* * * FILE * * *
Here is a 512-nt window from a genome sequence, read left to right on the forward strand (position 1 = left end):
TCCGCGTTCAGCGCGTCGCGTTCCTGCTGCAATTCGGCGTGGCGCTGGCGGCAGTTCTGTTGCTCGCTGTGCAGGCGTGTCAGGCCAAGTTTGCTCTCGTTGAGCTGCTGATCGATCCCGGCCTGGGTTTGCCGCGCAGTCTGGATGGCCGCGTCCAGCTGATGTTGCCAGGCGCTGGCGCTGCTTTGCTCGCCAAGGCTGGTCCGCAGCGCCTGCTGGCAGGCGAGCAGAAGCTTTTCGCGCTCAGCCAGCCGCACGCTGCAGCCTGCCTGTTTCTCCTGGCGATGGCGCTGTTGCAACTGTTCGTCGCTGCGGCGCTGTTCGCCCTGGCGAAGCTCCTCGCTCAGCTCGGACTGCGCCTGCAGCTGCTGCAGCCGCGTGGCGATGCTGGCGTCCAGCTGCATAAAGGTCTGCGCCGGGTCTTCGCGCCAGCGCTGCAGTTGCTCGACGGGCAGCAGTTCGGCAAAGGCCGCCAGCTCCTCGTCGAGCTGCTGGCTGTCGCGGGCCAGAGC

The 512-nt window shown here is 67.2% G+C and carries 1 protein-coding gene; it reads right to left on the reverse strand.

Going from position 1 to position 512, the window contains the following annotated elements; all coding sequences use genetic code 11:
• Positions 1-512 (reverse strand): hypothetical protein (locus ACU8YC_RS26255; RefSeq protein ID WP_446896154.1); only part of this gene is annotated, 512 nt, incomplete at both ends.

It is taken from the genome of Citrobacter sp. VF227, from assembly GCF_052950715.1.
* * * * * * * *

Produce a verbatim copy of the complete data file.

Here is a 512-nt window from a genome sequence, read left to right on the forward strand (position 1 = left end):
TCCGCGTTCAGCGCGTCGCGTTCCTGCTGCAATTCGGCGTGGCGCTGGCGGCAGTTCTGTTGCTCGCTGTGCAGGCGTGTCAGGCCAAGTTTGCTCTCGTTGAGCTGCTGATCGATCCCGGCCTGGGTTTGCCGCGCAGTCTGGATGGCCGCGTCCAGCTGATGTTGCCAGGCGCTGGCGCTGCTTTGCTCGCCAAGGCTGGTCCGCAGCGCCTGCTGGCAGGCGAGCAGAAGCTTTTCGCGCTCAGCCAGCCGCACGCTGCAGCCTGCCTGTTTCTCCTGGCGATGGCGCTGTTGCAACTGTTCGTCGCTGCGGCGCTGTTCGCCCTGGCGAAGCTCCTCGCTCAGCTCGGACTGCGCCTGCAGCTGCTGCAGCCGCGTGGCGATGCTGGCGTCCAGCTGCATAAAGGTCTGCGCCGGGTCTTCGCGCCAGCGCTGCAGTTGCTCGACGGGCAGCAGTTCGGCAAAGGCCGCCAGCTCCTCGTCGAGCTGCTGGCTGTCGCGGGCCAGAGC

The 512-nt window shown here is 67.2% G+C and carries 1 protein-coding gene; it reads right to left on the reverse strand.

Going from position 1 to position 512, the window contains the following annotated elements; all coding sequences use genetic code 11:
• Positions 1-512 (reverse strand): hypothetical protein (locus ACU8YC_RS26255; RefSeq protein ID WP_446896154.1); only part of this gene is annotated, 512 nt, incomplete at both ends.

It is taken from the genome of Citrobacter sp. VF227, from assembly GCF_052950715.1.